The opinion of the court was delivered by: Herndon, Chief Judge:
Before the Court is the Government's Sixth Motion in Limine (Doc. 49). The Government asks the Court to prohibit Defendant from arguing to the jury that a conviction on the instant federal charge would punish him twice for the same conduct, since he has already pled guilty in state court to a similar charge for the same conduct. The Court advised Defendant that failure to respond to the Government's pending motions in limine by February 1, 2011, would be considered an admission of the merits of the motions in accordance with SDIL-LR 7.1(c) (Doc.59). Defendant has not filed a response. Accordingly, the Court GRANTS the Government's Motion. The Court also finds the law applicable to the Government's request is clear.
The Government moves the Court to prohibit Defendant from arguing to the jury that a conviction on the instant federal charge would punish him twice for the same conduct. Defendant is charged with production of child pornography in violation of 18 U.S.C. § 2251(a). Specifically, he is accused of videotaping himself having sex with a minor on or around July 7, 2006 (Doc. 45, p. 1). For the same conduct, Defendant has pled guilty to a child-pornography charge in state court for "knowingly film[ing] T.R., a child whom the defendant knew to be under the age of 18 years of age, while he actually engaged in an act of sexual intercourse with Steven Ballinger [sic]." (Doc. 38). The Government maintains that any suggestion that Defendant will be punished twice for the same conduct amounts to an argument that he has been sufficiently punished already. This would "effectively amount to a plea for jury nullification" (Doc. 49, p. 1). It may also mislead or confuse the jury and require an explanation that a state-court conviction does not preclude a federal-court conviction. The Court agrees.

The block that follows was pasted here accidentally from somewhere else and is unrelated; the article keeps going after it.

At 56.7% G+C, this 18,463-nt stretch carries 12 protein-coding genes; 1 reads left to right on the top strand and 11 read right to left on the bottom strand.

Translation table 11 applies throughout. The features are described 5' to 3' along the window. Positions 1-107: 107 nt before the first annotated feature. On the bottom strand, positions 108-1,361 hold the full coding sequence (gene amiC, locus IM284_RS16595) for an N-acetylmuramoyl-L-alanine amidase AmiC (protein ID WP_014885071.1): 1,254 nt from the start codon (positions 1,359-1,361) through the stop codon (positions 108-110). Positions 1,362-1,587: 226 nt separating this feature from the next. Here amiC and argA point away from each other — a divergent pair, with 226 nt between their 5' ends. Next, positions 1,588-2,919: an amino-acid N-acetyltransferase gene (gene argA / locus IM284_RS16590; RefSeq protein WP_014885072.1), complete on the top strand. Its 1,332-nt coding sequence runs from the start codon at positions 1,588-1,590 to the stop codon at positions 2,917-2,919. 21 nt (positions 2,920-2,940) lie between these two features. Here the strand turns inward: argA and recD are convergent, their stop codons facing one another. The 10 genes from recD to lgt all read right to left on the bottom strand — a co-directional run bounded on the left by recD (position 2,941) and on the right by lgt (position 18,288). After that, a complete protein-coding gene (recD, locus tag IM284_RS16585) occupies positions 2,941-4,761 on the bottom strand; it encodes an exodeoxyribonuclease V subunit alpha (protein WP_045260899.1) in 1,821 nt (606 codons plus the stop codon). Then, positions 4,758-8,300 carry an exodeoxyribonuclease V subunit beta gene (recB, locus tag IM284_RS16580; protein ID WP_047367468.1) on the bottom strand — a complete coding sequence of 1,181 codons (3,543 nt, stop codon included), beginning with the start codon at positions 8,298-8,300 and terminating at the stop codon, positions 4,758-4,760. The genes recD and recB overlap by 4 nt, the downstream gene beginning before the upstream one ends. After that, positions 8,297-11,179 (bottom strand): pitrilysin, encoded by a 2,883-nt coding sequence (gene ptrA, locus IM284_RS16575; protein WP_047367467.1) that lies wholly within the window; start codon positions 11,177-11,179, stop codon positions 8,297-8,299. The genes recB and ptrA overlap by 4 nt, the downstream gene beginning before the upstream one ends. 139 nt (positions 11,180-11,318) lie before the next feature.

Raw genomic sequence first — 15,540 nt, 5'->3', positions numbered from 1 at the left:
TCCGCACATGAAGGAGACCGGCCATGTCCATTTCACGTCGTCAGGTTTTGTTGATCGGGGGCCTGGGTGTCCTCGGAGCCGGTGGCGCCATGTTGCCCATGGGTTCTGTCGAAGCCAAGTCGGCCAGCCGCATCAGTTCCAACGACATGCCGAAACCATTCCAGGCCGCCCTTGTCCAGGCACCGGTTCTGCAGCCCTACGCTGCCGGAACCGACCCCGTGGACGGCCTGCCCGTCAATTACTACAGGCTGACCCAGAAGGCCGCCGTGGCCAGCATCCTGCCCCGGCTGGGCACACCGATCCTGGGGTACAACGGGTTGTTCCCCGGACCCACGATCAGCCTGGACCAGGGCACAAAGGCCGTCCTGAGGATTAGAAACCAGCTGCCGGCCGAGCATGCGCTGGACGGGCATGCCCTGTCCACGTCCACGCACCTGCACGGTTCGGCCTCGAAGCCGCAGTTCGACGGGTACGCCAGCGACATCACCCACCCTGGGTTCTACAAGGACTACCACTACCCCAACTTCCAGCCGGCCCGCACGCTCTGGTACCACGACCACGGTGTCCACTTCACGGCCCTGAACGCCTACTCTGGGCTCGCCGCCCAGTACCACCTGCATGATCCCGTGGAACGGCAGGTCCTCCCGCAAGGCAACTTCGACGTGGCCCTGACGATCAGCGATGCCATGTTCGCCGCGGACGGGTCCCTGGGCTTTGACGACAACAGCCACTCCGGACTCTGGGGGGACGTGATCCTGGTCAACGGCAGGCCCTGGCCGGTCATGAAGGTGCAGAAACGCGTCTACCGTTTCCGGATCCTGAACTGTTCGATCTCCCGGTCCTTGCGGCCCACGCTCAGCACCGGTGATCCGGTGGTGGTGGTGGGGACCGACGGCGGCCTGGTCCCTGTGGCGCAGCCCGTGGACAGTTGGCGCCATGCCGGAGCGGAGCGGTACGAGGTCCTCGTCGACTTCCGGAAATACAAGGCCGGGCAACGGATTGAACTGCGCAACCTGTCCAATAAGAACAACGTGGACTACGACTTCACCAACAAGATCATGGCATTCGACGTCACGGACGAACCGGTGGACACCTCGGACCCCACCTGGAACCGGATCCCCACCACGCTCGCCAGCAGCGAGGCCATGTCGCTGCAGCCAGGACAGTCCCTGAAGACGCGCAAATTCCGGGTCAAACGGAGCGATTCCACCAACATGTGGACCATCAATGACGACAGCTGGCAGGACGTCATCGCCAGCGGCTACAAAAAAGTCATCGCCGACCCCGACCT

"It is well established that when a jury has no sentencing function, it should be admonished to 'reach its verdict without regard to what sentence might be imposed.'" Shannon v. United States, 512 U.S. 573, 579 (1994)(quoting Rogers v. United States, 422 U.S. 35, 40 (1975)); see also United States v. Diekhoff, 535 F.3d 611, 621 (7th Cir. 2008). "Information about the consequences of a verdict is therefore irrelevant to the jury's task." Shannon, 512 U.S. at 40.
The Court finds that such an argument by Defendant, if offered, would amount to arguing the consequences of a verdict and his potential sentence to the jury. It would also implicitly suggest jury nullification. The Court has already granted the Government's First Motion in Limine prohibiting Defendant from arguing either his potential sentence or suggesting the possibility of jury nullification.
Accordingly, the Government's Sixth Motion in Limine (Doc. 49) is hereby GRANTED. Defendant is prohibited from arguing to the jury that a conviction on the instant federal charge would punish him twice for the same conduct.
Signed this 25th day of February, 2011.
2011.02.25 15:55:07 -06'00'
David R. Herndon Chief Judge United States District Court
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